by Ryan Isley
Matt Kenseth is a perfect example that it’s funny how things work out sometimes.
In the last season before NASCAR implemented the Chase for the Sprint Cup to determine a champion, Kenseth won the series championship despite finding victory lane just once. Last season, he led the series with seven wins but lost the championship to Jimmie Johnson. So far this season, Kenseth is winless, yet sits 4th in the standings and a win this week would guarantee that he is the first driver locked into a spot in the Sprint Cup Series championship at Homestead-Miami Speedway in two weeks.
The idea that Kenseth would win at Texas is by no means a far-fetched one. The only driver in the Chase with more experience at Texas than Kenseth’s 24 races is Jeff Gordon with 27, but there is nobody in the Chase with the success record Kenseth has at the track.
Carl Edwards has three wins to Kenseth’s two victories and Denny Hamlin, has two as well, but Kenseth has shown a propensity for consistently good finishes at Texas. Kenseth’s average finishing position of 8.2 at the track is more than two full spots better than the next-closest Chase competitor, Hamlin at 10.8. It is also more than one full spot ahead of Johnson’s 9.5, the second-best average finishing spot of all active drivers.
In his 24 races at Texas, Kenseth has finished in the top-10 17 times and has brought his car home in the top-5 13 times. Gordon is the only other driver in the Chase who has more than five top-10 finishes, as he has nine of them in his 27 attempts. In the last eight races at Texas, Kenseth has finished outside the top-5 just twice, when he finished 12th in the spring race last season and 7th in this season’s spring race. In the last 18 races at Texas, he has just one finish worse than 12th – a 20th-place finish in the spring race of 2010. In those 18 races, he has 12 top-5s, including one win and four runner-up finishes.
It isn’t just Kenseth who has had success at the track recently, either. The entire Joe Gibbs Racing team has done pretty well at Texas over the last two seasons. In the two races last season and the one race so far this season, the three Gibbs cars have averaged a finish of 7.9 between the three cars, with the worst finish being 13th twice. Kyle Busch won the spring race last season, with Brian Vickers (filling in for Hamlin) finished 8th. In the fall race last season, Kenseth finished 4th, Hamlin 7th and Busch 13th. In this season’s race, Busch finished 3rd, Kenseth finished 7th and Hamlin finished 13th. All told, that is a win, three top-5s and six top-10s for the Gibbs team.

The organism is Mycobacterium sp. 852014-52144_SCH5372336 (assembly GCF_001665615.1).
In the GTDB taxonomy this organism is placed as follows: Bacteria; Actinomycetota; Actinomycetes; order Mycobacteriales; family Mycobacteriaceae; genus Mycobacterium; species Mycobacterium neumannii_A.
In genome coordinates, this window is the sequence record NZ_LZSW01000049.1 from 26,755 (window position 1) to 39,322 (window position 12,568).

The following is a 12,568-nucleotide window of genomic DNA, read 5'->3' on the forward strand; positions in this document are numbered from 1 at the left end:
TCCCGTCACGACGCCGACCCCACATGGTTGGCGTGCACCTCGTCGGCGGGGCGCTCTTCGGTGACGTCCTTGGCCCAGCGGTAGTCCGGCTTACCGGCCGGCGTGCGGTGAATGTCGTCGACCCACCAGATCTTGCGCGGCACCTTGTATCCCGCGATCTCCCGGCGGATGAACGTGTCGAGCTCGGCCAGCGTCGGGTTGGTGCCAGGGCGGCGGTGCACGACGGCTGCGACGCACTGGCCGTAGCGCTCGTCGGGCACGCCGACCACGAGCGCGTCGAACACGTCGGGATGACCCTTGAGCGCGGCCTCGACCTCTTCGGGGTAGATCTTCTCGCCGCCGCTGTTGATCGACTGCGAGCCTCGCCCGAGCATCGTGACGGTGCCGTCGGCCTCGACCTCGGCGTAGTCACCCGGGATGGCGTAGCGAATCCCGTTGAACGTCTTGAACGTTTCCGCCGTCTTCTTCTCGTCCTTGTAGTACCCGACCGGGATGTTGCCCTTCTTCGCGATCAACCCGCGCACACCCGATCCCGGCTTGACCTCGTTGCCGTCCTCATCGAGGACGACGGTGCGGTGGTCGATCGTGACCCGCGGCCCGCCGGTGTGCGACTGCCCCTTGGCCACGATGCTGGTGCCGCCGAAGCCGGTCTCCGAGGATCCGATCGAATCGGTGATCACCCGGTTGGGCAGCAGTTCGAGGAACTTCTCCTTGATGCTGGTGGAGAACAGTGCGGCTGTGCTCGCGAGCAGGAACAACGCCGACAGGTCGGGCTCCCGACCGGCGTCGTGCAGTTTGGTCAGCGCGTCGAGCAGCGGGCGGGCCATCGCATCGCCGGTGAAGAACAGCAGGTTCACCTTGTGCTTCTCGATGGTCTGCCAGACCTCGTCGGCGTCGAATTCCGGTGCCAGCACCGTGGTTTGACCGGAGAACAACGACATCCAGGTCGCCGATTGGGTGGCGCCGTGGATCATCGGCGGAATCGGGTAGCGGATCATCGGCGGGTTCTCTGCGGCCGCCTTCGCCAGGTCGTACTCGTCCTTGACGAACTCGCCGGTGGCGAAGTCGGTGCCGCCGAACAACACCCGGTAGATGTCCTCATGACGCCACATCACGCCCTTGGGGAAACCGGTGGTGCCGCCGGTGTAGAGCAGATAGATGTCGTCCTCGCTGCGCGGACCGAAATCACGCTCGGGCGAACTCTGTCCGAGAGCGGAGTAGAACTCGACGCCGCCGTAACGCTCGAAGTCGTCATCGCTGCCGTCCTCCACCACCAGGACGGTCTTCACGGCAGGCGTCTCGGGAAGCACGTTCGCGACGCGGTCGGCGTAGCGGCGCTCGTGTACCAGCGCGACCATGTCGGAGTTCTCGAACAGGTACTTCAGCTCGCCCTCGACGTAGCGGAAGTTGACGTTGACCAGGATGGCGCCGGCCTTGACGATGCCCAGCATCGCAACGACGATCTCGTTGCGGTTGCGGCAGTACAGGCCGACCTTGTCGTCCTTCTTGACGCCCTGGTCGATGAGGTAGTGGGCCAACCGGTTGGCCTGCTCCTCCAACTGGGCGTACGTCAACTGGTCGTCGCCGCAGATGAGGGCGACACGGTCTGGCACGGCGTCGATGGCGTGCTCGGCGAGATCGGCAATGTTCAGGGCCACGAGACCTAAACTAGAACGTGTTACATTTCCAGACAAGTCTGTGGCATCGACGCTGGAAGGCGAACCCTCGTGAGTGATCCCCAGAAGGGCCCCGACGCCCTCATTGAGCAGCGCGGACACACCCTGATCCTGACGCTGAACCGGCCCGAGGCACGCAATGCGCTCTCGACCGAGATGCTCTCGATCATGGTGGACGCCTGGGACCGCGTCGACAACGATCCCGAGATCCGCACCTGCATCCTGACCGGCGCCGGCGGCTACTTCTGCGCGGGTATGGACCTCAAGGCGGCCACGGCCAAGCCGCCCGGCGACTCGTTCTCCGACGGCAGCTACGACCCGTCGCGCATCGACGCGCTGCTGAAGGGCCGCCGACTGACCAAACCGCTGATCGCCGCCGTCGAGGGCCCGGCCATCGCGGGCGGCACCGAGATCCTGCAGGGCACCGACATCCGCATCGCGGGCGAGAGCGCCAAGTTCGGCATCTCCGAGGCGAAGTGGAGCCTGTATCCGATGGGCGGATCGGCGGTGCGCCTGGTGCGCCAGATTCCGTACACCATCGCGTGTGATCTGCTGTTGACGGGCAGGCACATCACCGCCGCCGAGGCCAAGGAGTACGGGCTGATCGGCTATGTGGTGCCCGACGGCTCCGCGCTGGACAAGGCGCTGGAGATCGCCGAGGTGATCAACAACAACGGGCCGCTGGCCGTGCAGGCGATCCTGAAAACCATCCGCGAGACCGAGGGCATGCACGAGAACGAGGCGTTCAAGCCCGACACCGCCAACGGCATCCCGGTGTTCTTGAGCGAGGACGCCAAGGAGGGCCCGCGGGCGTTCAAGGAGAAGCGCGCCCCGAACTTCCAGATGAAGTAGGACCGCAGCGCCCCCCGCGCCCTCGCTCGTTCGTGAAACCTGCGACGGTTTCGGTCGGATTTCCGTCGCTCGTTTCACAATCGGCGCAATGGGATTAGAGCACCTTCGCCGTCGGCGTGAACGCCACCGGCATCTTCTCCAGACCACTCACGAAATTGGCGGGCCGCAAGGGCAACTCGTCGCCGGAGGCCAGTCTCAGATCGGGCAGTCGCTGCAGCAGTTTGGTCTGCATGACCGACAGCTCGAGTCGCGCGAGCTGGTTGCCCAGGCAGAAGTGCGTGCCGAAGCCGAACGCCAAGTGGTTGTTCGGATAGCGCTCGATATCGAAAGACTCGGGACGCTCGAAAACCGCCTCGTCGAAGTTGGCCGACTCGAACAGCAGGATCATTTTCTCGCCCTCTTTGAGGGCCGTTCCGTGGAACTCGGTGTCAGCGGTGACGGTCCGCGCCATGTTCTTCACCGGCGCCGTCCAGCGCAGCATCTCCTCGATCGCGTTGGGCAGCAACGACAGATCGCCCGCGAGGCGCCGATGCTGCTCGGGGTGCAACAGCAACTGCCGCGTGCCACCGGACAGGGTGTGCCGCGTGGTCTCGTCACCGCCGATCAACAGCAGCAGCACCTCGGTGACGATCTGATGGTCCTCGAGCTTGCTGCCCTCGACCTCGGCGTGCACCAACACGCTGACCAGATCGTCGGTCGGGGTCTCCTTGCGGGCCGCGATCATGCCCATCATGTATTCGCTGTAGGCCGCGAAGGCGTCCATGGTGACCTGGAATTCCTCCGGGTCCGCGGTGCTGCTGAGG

One thing that could keep Kenseth from winning at Texas – or from winning the championship all together – is the revenge factor. Last weekend at Martinsville, Kenseth ended any hope Kevin Harvick had of winning and clinching a spot in the Championship Round when he wrecked Harvick on lap 229. While Kenseth contends it was just an honest mistake and Harvick happened to be in the wrong spot at the wrong time, Harvick was understandably frustrated afterwards.
Kenseth may not have meant to wreck Harvick, but if there is one thing this new Chase format has provided, it is storylines. Whether intentional or not, Kenseth vs. Harvick is going to be a storyline until either something happens or the season ends. This isn’t the first time tempers so far in the Chase, but it might not be a wise idea for Harvick to interfere with Kenseth this week. If Harvick takes out Kenseth at Texas, Kenseth could come right back and do the same thing to Harvick the following week at Phoenix, where Harvick has a career-high five wins.
Barring any wrecks – purposeful or accidental – Kenseth has a good shot to pick up his first win of the season at Texas. Doing so would clinch his spot in the NASCAR Sprint Cup Series Championship Round. You know what they say – “everything is bigger in Texas.” A win for Kenseth would be about as big as it gets.